Dutch nab hackers setting ransoms to unlock computers

The Dutch nationals are suspected of sending a virus to tens of thousands of computers around the world.
The Dutch nationals are suspected of sending a virus to tens of thousands of computers around the world.BLOOMBERG

THE HAGUE (AFP) - Dutch police revealed on Thursday they have arrested two young hackers who infiltrated a type of malware known as "ransomware" to access thousands of computers worldwide, before demanding money to unlock the machines.

The Dutch nationals, aged 18 and 22, "are suspected of sending a virus to tens of thousands of computers around the world," police spokesman Thomas Aling said.

The virus called "CoinVault", which first appeared in May 2014, managed to lock some 1,500 computers, all of which used the Windows operating system.

Most of the victims were in the Netherlands, Britain, Germany, France and the United States, said the cyber security company Kaspersky which aided Dutch police in the investigation.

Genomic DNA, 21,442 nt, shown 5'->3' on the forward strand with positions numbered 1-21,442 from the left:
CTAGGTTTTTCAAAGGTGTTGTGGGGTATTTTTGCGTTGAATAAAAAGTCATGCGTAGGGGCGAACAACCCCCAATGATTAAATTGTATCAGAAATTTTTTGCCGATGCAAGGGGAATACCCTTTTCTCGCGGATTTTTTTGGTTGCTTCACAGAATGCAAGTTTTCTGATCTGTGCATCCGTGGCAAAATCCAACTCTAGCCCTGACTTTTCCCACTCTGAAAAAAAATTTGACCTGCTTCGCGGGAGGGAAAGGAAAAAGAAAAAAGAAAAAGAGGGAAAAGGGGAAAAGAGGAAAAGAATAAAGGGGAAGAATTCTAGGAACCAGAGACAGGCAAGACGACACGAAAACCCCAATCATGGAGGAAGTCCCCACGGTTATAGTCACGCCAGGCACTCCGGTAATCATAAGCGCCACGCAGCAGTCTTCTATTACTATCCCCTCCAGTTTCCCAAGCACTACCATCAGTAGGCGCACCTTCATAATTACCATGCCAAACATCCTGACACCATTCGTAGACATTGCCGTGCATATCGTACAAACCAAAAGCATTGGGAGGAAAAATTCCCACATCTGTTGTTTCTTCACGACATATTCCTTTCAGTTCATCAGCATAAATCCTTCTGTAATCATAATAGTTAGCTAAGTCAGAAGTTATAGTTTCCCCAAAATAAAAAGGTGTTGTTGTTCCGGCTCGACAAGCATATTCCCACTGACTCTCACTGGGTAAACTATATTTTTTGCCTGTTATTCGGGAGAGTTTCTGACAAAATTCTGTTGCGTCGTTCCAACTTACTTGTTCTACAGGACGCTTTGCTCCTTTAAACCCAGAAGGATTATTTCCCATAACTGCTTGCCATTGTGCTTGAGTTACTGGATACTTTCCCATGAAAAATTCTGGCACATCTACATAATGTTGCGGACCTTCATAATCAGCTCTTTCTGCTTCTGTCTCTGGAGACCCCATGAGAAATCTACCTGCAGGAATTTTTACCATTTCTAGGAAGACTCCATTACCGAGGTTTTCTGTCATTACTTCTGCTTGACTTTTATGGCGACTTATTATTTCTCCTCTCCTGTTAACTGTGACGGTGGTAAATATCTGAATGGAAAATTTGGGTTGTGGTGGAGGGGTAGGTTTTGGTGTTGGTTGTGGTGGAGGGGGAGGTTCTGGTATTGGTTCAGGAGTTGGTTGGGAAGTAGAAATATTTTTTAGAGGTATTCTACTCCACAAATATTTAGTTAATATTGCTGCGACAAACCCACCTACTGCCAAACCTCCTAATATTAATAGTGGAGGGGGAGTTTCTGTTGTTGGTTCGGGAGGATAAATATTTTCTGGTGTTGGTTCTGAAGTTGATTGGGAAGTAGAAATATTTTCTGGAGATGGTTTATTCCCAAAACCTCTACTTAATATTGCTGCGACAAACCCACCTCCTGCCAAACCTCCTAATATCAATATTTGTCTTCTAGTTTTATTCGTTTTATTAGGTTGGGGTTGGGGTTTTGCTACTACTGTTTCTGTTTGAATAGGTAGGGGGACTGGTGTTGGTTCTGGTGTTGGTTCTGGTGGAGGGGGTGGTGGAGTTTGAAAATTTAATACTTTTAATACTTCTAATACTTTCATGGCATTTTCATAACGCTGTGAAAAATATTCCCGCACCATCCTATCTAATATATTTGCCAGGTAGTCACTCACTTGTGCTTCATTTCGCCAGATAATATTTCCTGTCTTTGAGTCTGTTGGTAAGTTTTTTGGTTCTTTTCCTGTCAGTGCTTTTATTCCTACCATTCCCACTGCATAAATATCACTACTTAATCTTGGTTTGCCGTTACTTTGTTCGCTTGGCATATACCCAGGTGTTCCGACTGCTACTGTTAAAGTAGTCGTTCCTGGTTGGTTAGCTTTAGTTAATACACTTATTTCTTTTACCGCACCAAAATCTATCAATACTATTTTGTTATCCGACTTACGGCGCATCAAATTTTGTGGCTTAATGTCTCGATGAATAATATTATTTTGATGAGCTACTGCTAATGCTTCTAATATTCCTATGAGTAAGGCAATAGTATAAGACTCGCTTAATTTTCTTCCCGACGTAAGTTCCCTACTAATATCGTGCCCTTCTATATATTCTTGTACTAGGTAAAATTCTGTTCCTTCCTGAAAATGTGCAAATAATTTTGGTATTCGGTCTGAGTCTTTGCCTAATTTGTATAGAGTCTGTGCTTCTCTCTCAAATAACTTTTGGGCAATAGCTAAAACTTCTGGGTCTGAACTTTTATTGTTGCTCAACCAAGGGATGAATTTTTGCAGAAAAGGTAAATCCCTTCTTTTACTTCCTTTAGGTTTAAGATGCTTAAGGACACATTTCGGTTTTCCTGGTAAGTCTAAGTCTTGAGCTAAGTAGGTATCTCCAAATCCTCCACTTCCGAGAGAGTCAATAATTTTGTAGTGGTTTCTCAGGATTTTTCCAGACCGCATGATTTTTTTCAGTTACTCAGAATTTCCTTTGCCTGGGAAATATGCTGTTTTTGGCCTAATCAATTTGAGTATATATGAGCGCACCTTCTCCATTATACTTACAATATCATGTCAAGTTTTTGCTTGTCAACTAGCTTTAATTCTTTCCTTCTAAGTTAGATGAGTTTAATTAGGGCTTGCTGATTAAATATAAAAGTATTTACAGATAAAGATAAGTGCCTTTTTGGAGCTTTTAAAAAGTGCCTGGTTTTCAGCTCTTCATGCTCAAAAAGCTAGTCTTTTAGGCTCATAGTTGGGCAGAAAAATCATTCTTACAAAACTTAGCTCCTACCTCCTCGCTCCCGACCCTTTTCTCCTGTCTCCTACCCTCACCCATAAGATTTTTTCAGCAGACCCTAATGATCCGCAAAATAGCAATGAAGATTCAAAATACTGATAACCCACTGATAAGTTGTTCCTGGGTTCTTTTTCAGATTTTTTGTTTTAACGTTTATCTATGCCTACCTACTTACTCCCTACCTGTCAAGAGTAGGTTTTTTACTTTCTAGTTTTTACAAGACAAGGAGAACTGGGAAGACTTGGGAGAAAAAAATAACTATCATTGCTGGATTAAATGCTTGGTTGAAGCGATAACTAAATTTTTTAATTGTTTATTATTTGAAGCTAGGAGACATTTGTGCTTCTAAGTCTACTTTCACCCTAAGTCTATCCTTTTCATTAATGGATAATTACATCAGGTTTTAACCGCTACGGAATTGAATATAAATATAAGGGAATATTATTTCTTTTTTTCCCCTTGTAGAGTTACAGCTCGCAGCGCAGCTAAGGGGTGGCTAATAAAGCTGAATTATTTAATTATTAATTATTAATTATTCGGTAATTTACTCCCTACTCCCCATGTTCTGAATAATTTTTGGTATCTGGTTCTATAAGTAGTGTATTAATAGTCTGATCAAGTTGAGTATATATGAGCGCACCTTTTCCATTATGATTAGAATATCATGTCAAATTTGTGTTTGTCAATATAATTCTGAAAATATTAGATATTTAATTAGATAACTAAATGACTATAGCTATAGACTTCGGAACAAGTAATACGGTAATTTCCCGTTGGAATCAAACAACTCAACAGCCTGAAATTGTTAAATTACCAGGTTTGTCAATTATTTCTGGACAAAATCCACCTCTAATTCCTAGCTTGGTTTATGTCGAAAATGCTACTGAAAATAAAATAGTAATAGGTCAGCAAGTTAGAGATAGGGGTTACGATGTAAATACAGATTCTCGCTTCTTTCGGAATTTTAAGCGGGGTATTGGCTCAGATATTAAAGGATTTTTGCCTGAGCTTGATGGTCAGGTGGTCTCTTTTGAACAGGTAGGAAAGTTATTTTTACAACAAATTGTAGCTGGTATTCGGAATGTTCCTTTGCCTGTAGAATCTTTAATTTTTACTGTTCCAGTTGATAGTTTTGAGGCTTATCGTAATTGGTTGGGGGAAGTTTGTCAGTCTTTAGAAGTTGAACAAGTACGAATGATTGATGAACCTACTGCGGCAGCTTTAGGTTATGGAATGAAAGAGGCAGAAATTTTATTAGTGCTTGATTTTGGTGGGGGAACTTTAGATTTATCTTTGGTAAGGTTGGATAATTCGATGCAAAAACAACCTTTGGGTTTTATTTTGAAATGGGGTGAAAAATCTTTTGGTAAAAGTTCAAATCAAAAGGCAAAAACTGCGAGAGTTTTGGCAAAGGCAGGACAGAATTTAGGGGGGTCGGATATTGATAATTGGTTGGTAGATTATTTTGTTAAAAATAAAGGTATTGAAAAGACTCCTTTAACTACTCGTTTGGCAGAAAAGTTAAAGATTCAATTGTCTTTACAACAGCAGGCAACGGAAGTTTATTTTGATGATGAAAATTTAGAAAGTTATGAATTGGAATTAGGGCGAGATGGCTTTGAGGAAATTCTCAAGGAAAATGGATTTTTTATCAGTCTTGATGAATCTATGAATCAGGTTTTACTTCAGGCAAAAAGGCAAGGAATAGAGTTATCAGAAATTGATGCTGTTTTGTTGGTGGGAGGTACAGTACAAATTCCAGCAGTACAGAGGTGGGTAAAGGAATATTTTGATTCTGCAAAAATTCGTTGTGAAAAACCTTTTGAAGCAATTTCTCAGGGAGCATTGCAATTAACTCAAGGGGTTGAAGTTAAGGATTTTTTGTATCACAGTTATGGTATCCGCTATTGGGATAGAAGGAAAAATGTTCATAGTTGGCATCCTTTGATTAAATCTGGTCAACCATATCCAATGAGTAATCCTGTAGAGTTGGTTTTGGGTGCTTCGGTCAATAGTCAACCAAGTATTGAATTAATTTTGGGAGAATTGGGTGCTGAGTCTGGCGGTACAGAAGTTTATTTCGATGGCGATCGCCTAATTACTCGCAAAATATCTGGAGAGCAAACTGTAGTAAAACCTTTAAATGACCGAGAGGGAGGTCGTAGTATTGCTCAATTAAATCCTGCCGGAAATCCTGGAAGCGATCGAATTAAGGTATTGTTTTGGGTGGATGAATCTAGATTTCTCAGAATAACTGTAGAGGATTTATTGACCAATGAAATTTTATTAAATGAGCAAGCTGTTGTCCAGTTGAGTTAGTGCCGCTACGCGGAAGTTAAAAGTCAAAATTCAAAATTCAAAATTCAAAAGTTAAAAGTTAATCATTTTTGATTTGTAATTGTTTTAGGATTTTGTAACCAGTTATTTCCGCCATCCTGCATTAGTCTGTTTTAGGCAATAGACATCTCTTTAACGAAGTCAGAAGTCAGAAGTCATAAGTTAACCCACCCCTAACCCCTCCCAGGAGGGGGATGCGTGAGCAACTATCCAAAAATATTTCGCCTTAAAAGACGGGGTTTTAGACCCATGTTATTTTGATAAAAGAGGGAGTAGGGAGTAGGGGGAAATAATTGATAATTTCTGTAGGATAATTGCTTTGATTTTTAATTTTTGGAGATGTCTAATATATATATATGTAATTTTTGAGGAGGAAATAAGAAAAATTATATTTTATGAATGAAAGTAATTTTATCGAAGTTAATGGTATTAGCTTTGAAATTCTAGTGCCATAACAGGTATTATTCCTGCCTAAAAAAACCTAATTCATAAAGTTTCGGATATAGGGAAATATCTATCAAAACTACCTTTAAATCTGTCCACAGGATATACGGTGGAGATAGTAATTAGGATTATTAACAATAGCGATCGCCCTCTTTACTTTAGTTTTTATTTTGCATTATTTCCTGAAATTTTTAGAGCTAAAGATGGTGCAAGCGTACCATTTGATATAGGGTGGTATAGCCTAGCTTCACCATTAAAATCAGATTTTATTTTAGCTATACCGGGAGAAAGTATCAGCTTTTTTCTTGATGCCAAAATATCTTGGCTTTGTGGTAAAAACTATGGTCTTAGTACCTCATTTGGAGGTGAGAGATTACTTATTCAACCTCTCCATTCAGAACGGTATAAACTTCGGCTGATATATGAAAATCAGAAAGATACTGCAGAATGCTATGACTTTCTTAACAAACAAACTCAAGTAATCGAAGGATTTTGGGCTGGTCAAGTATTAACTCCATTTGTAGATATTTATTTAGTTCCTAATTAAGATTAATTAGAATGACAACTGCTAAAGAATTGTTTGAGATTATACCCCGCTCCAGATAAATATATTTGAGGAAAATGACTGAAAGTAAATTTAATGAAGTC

A few dozen people paid the ransom to unblock their computers but "most refused," said Aling.

"Those victims who refused to pay lost their files, such as photos and holiday videos as well as presentations," he added.

Police did not say how much money was handed over to the two men, who were arrested on Monday in the central city of Amersfoort.

The hackers had apparently demanded payment in Bitcoins - a digital currency not backed by any government or central bank, which is very difficult to trace.

The men's identity was not revealed and they were remanded in custody when they appeared in a Rotterdam court on Thursday.

According to Kaspersky, a new version of CoinVault appeared in April 2015 which had phrases written "in flawless Dutch."

"Dutch is a relatively difficult language to write without any mistakes, so we suspected from the beginning of our research that there was a Dutch connection to the alleged malware authors," the company said in a statement.

According US cyber security experts Symantec, cases of "ransomware" more than doubled around the world in 2014.